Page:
Sub-4 Meter Sedan Comparo

The Dzire is the surprise package here. The smallest engine with the least power on paper is actually the quickest in outright acceleration from a standstill. In day-to-day usability, which is evident from our third and fourth gear roll as well, the Dzire is also more punchy. This is down to the better gearing in the Dzire, which makes it nicer to drive in the city. Also helping city manoeuvrability is the nicely weighted steering, which is quite direct as well. Despite the better performing engine and gearing tuned for better driveability, the Dzire was the most efficient out on the highway. It eked out 15.85kmpl in the city and 20.90kmpl on the highway.

Sub-4 Meter Sedan Comparo

Which one’s the safest?
The simple answer, by just looking at the spec sheet, is the Titanium+ variant of the Aspire. Equipped with six airbags, is clearly the car you want to be strapped into in an accident. As far as other variants are concerned, each of the three cars have ABS and dual front airbags as standard. The longer answer is that none of the three have been crash tested in their current form and even though their platforms have been tested before (3-star Global NCAP rating for the Ford Aspire pre-facelift with two airbags, 2-star Global NCAP rating for the Maruti Suzuki Swift 4-star ASEAN NCAP rating for the 2016 Honda Amaze), there is no telling for certain which of these sedans in the safest in the lower variants.

Sub-4 Meter Sedan Comparo

Does the Dzire keep it’s crown then? Taking everything into consideration, the Maruti Suzuki Dzire still manages to outshine the competition in terms of space and class leading features - one of the key considerations of the sub 4-metre sedan segment. It's also fun to drive but it's also the most expensive of the three at Rs 8 lakh. If you are looking for a petrol-manual that fulfils all your ‘badda gaadi’ dreams, then it’s worth the premium and you need look no further.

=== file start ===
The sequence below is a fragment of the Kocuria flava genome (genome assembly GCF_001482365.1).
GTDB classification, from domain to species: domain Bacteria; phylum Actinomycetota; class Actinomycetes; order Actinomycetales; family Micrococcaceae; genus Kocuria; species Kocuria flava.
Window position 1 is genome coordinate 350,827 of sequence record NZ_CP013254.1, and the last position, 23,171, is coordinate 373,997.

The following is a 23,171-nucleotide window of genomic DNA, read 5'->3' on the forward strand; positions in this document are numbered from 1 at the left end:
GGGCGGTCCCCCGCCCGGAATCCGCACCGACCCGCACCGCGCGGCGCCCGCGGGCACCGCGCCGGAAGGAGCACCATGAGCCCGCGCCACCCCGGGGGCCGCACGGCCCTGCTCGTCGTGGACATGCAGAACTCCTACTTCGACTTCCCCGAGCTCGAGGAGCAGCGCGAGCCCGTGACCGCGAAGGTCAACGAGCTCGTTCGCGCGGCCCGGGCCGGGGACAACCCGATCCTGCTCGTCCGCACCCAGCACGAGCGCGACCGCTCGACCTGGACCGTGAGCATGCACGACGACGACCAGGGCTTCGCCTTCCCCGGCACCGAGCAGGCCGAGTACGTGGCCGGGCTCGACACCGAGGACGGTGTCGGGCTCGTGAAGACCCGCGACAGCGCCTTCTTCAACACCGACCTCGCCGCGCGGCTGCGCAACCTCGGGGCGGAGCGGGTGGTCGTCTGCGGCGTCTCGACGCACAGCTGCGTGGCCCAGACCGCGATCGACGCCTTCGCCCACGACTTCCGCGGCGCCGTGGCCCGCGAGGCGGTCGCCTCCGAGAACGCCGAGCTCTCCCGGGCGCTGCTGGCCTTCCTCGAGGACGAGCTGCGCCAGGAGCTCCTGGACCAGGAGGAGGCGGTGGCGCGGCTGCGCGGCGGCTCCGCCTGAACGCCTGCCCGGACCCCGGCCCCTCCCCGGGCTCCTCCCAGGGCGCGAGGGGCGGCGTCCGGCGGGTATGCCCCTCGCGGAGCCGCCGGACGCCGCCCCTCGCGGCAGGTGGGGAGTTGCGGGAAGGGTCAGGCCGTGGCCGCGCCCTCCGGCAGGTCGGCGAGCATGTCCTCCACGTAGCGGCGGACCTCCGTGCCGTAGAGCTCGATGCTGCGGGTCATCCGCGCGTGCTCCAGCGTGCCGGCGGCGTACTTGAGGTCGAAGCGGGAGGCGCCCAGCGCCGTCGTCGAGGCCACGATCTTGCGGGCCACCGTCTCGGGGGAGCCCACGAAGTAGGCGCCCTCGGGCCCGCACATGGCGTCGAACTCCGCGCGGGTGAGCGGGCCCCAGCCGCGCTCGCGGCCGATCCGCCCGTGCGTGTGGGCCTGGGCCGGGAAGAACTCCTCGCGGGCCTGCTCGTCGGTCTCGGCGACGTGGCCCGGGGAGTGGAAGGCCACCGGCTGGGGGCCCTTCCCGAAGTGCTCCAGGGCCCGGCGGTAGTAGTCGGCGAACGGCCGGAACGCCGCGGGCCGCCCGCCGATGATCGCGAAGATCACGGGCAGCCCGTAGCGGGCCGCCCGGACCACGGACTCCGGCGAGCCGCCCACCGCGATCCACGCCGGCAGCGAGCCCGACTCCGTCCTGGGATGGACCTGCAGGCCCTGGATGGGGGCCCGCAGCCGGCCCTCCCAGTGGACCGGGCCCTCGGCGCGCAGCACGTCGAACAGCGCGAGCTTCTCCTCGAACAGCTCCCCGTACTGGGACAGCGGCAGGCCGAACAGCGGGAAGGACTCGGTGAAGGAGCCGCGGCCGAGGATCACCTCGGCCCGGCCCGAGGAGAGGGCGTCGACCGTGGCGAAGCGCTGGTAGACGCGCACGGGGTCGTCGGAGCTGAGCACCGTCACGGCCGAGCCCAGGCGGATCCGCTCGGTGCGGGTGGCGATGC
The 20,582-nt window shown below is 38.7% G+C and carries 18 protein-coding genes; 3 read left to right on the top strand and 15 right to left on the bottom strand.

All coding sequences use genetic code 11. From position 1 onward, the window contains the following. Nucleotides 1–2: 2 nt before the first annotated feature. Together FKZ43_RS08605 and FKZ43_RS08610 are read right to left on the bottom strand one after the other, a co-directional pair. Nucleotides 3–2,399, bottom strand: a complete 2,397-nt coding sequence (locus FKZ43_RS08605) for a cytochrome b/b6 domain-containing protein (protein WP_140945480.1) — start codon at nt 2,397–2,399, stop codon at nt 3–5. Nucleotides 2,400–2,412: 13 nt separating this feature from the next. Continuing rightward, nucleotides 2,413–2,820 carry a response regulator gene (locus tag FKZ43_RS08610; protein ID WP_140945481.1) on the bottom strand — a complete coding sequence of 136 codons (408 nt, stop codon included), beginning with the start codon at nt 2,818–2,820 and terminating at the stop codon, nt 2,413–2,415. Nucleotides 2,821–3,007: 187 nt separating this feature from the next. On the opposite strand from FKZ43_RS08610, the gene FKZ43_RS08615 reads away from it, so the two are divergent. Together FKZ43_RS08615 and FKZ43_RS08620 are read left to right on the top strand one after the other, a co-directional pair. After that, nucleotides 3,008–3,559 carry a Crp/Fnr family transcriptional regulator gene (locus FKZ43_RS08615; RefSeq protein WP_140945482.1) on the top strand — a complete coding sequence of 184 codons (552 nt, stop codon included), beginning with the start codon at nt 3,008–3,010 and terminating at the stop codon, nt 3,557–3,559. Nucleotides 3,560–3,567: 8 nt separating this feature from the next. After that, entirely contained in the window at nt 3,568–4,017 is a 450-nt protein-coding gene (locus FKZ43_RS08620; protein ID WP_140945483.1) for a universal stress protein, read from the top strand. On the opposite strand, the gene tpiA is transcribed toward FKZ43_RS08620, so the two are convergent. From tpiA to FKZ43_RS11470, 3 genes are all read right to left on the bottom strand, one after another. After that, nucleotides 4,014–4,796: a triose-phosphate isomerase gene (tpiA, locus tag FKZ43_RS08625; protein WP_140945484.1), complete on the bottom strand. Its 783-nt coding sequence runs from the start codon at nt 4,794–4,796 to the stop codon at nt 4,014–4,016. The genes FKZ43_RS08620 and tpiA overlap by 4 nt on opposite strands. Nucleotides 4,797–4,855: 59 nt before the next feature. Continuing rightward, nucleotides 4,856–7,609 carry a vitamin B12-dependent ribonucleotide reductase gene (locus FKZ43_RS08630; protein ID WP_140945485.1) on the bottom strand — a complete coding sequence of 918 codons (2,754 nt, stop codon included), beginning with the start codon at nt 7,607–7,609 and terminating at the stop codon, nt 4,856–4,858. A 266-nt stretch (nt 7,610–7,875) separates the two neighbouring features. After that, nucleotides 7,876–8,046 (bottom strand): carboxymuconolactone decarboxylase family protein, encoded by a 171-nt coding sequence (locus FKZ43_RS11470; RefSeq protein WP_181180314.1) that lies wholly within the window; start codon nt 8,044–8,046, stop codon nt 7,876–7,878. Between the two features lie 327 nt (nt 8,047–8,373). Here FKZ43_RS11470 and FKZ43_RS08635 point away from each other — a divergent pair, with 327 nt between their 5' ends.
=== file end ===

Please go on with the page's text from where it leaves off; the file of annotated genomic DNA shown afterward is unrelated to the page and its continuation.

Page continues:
Sub-4 Meter Sedan Comparo

The Ford Aspire, on the other hand, does offer the best value of the three and also features the best safety package. It does have a few misses in cabin quality, space and creature comforts, but is a bargain at Rs 7.24 lakhs. If safety is your paramount concern and you can do without some frills, then the Ford is your best bet.

Sub-4 Meter Sedan Comparo

The Honda Amaze is the better car in the city, has a nice pleasing upmarket feel to it’s interiors and is spacious as well. It’s also more expensive than the Aspire, at Rs 7.68 lakh, but is a great choice if most of your driving is done in the city.

Sub-4 Meter Sedan Comparo

In the end, we have to point out once again that this comparison is only for the petrol-manual variants. If you are looking at diesel as your choice of fuel, then check out our diesel-powered segment comparison here. If you are looking for an automatic, then Ford and Honda sport better, more sophisticated torque convertor and CVT gearboxes, respectively, compared to the AMT transmission from Maruti. You can read our review of the Honda Amaze diesel-automatic here.

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  • RANJAN | 1 month ago Deisel car which is best for all future desire, zest or Ford freestyle 0 Reply
    senthil | 5 months ago Ford aspire 0 Reply